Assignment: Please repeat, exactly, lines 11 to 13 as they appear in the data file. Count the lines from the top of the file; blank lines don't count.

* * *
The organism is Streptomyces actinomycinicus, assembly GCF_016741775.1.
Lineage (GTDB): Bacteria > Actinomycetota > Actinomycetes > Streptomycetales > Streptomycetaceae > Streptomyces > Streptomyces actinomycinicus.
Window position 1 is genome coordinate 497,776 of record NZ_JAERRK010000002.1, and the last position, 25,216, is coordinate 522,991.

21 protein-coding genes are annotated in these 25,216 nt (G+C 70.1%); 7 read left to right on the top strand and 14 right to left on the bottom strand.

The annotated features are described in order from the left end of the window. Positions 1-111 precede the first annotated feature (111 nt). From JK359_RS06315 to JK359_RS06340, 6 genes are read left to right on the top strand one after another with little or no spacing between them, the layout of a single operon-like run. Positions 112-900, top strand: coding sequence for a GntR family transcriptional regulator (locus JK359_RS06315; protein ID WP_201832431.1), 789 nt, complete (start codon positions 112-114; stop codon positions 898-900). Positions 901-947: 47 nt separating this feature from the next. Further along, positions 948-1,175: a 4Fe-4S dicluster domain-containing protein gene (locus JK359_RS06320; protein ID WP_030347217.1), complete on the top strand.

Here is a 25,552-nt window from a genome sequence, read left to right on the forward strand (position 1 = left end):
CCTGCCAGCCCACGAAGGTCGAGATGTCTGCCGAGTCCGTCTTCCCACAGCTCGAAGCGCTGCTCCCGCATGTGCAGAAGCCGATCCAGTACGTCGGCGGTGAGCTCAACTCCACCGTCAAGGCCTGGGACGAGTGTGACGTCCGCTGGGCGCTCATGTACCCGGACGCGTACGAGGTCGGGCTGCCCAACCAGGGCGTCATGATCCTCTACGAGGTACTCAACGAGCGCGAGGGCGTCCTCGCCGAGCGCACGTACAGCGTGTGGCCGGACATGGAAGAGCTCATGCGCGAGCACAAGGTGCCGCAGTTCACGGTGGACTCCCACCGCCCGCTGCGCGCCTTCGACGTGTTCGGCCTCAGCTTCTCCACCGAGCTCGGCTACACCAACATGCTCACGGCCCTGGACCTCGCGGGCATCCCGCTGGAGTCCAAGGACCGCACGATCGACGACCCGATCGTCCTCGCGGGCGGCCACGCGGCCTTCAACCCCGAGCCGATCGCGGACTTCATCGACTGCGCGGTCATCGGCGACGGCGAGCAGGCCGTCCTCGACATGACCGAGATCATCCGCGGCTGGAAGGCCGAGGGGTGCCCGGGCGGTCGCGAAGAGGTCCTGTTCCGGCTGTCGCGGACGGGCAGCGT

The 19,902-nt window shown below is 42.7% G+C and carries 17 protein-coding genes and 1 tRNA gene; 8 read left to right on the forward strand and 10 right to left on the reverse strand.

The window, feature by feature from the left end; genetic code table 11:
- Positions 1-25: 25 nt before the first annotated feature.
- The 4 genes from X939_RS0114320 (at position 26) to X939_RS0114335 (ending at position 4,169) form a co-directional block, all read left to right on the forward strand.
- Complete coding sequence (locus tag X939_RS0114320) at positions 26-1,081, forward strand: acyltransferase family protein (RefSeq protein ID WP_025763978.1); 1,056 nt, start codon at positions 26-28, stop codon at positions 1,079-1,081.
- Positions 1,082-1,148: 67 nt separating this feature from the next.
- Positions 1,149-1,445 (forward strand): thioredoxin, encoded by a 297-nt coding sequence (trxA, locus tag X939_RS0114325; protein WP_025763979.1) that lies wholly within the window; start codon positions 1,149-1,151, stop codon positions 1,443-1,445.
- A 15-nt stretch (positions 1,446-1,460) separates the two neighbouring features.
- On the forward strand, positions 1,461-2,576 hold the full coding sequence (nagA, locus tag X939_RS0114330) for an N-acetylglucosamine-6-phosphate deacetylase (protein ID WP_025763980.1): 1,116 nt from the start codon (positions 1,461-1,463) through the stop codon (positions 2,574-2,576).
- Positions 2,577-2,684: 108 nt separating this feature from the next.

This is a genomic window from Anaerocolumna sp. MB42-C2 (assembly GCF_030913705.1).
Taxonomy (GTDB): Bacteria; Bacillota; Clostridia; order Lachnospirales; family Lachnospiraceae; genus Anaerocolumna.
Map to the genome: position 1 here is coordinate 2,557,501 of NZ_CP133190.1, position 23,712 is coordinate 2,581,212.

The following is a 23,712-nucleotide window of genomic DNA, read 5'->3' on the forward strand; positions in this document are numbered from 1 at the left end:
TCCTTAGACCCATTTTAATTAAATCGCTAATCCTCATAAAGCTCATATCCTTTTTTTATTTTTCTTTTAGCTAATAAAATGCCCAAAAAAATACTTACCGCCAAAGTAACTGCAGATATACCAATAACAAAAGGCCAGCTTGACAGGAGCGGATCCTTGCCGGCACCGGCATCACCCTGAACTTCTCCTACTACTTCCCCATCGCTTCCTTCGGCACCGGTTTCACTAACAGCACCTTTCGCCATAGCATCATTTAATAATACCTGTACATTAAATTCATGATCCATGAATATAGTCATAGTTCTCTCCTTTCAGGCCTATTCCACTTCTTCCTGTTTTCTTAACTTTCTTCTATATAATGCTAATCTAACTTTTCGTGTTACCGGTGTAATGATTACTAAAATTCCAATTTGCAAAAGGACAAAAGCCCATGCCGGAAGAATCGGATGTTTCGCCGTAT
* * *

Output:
- The 4 genes from X939_RS0114320 (at position 26) to X939_RS0114335 (ending at position 4,169) form a co-directional block, all read left to right on the forward strand.
- Complete coding sequence (locus tag X939_RS0114320) at positions 26-1,081, forward strand: acyltransferase family protein (RefSeq protein ID WP_025763978.1); 1,056 nt, start codon at positions 26-28, stop codon at positions 1,079-1,081.
- Positions 1,082-1,148: 67 nt separating this feature from the next.